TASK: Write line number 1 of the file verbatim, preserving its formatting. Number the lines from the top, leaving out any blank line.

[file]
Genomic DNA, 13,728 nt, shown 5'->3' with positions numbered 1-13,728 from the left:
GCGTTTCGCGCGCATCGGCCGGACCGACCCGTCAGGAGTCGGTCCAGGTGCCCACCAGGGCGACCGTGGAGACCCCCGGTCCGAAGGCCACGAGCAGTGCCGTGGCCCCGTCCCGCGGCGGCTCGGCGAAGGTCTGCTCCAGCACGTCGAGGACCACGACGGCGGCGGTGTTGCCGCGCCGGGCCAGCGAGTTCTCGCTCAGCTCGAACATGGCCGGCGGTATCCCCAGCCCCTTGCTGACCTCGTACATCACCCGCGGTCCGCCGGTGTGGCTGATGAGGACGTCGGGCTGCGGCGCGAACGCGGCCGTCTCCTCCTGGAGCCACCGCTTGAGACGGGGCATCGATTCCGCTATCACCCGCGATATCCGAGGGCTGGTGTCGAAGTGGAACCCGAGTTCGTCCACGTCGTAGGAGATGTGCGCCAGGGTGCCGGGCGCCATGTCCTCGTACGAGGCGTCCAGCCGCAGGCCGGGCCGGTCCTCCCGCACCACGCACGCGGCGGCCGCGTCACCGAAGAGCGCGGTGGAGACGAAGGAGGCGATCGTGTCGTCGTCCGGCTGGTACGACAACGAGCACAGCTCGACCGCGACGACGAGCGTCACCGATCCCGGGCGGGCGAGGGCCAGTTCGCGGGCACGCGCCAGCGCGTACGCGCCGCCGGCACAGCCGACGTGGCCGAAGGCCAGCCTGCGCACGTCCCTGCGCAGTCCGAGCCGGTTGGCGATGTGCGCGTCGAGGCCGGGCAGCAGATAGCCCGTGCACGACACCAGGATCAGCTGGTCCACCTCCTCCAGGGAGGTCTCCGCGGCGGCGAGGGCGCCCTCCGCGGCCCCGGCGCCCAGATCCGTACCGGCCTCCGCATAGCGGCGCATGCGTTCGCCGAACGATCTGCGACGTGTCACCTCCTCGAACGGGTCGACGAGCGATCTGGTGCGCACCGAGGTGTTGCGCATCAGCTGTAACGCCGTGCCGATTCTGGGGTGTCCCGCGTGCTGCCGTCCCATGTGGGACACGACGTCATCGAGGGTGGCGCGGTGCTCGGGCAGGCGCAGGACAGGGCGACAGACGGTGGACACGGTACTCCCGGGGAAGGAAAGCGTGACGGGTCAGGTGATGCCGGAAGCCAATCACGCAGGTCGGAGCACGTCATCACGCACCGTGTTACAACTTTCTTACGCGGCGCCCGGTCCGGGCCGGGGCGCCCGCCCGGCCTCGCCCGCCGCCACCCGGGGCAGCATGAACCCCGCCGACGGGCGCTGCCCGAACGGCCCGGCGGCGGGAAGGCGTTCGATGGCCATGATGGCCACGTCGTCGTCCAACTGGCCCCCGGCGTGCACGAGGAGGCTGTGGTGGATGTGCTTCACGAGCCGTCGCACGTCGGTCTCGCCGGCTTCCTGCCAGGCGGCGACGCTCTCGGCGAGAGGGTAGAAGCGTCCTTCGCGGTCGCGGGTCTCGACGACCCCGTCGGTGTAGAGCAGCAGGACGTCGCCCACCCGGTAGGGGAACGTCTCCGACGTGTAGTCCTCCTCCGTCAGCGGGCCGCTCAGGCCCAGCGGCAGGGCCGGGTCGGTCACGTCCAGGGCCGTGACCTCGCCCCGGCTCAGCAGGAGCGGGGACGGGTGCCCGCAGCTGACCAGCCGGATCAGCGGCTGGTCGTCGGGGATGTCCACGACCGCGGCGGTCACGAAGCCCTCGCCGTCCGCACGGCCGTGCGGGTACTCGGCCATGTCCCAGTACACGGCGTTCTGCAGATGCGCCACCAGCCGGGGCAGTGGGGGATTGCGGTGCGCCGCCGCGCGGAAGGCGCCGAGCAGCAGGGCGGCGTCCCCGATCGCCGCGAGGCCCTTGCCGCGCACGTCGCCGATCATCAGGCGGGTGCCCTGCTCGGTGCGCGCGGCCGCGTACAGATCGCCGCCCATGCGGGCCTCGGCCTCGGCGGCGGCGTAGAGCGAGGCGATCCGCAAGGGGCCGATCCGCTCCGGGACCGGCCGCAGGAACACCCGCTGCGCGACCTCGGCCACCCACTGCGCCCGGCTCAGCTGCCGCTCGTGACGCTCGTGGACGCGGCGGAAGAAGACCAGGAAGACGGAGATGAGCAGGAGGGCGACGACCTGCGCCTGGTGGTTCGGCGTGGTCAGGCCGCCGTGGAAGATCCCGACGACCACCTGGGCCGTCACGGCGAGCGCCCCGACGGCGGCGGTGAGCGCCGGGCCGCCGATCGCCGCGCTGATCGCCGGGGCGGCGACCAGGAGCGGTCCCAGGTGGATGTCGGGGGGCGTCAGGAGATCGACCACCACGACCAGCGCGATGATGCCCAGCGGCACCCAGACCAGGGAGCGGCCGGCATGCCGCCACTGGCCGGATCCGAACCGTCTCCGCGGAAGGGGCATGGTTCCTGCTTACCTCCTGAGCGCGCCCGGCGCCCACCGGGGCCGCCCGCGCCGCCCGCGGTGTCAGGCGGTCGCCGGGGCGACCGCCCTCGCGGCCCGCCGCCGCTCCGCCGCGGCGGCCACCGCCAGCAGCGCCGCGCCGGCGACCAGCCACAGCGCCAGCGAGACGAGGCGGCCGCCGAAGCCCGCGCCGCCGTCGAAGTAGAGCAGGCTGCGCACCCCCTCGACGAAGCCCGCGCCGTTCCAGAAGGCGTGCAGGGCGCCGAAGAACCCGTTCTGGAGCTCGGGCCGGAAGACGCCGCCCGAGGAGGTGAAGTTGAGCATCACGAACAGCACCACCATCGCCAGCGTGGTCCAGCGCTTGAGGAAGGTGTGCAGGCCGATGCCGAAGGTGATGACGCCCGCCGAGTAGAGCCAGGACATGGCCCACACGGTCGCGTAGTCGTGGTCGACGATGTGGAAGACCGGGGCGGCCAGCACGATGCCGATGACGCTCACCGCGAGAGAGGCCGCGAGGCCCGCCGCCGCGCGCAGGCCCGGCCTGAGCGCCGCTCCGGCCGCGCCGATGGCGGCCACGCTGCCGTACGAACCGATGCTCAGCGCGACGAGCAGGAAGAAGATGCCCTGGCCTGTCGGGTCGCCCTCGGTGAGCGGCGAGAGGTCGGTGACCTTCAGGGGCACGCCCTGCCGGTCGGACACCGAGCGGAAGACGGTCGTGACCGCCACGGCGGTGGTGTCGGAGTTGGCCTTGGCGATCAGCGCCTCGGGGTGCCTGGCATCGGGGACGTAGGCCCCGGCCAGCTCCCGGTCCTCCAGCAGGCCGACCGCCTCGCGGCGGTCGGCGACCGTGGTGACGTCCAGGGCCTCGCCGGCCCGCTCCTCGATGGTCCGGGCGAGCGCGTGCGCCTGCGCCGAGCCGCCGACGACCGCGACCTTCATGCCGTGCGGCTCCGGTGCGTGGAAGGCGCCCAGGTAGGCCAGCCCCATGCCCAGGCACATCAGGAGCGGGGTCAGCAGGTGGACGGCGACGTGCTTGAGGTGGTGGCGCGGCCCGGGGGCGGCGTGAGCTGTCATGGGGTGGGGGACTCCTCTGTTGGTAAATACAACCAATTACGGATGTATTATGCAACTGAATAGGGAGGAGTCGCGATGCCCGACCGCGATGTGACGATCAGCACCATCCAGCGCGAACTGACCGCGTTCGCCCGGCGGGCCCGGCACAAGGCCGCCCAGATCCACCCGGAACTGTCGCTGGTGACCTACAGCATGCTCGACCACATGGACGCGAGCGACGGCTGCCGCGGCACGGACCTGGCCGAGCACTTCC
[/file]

Genomic DNA, 13,728 nt, shown 5'->3' with positions numbered 1-13,728 from the left: